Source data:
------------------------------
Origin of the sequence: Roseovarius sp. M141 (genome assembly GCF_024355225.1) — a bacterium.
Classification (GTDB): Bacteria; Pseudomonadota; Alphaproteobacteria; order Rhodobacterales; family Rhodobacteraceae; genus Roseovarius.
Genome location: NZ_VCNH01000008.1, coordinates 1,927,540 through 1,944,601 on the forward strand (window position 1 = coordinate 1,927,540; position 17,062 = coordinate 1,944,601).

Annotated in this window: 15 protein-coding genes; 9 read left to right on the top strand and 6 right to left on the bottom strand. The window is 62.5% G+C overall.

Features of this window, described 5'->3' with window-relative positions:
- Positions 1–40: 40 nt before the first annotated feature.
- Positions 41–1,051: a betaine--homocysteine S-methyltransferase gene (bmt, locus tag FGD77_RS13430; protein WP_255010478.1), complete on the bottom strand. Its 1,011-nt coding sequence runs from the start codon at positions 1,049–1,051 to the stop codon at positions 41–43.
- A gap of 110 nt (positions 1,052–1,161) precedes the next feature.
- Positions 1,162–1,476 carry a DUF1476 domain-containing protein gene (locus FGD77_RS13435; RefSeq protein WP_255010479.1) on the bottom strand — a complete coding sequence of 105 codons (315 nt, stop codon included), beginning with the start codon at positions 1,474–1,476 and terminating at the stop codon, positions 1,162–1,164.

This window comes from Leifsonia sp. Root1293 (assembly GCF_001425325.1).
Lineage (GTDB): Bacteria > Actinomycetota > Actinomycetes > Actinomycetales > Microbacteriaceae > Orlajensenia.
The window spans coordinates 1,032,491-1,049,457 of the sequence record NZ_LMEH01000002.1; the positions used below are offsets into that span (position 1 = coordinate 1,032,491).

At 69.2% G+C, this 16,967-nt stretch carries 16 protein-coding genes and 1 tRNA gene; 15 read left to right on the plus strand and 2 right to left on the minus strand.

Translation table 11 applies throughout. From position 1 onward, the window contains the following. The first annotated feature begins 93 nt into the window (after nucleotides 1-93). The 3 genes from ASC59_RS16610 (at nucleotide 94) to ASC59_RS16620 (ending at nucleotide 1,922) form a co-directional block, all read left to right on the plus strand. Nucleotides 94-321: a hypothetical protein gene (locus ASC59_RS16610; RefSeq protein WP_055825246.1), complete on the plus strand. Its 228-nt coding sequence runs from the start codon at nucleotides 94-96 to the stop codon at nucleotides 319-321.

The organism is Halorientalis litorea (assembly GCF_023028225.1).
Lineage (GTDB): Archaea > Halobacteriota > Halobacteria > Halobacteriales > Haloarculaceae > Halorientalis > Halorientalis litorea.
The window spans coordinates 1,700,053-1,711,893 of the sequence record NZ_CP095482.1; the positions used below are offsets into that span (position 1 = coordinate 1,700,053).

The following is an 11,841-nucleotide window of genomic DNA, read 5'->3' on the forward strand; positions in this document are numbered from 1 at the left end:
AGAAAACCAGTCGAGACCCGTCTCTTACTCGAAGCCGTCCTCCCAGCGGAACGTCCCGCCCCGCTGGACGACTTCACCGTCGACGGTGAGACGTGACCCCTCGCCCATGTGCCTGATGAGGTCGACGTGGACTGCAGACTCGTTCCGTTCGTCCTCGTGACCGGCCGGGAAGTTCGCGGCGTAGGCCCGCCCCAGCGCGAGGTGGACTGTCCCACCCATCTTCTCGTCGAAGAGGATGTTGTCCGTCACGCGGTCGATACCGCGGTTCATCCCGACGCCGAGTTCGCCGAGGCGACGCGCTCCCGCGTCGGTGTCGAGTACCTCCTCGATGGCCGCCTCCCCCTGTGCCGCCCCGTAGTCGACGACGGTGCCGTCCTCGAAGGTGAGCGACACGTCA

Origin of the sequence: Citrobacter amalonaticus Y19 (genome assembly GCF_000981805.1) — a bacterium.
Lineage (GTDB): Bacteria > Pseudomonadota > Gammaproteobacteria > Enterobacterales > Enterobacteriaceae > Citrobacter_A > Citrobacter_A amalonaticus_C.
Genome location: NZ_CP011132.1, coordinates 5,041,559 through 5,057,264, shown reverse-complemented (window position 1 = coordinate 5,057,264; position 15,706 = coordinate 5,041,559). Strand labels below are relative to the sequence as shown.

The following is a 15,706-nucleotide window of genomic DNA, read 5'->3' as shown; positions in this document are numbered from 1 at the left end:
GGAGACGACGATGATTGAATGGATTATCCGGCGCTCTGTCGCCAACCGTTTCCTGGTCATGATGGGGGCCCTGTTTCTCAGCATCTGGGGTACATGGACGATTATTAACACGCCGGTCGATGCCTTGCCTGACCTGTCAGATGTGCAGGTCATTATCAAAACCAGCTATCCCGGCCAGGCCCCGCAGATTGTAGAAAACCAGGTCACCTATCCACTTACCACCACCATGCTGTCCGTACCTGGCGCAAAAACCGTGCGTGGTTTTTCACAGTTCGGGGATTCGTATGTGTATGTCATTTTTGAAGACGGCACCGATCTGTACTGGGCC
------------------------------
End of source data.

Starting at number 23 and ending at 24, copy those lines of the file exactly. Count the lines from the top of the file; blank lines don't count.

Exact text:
The following is a 15,706-nucleotide window of genomic DNA, read 5'->3' as shown; positions in this document are numbered from 1 at the left end:
GGAGACGACGATGATTGAATGGATTATCCGGCGCTCTGTCGCCAACCGTTTCCTGGTCATGATGGGGGCCCTGTTTCTCAGCATCTGGGGTACATGGACGATTATTAACACGCCGGTCGATGCCTTGCCTGACCTGTCAGATGTGCAGGTCATTATCAAAACCAGCTATCCCGGCCAGGCCCCGCAGATTGTAGAAAACCAGGTCACCTATCCACTTACCACCACCATGCTGTCCGTACCTGGCGCAAAAACCGTGCGTGGTTTTTCACAGTTCGGGGATTCGTATGTGTATGTCATTTTTGAAGACGGCACCGATCTGTACTGGGCC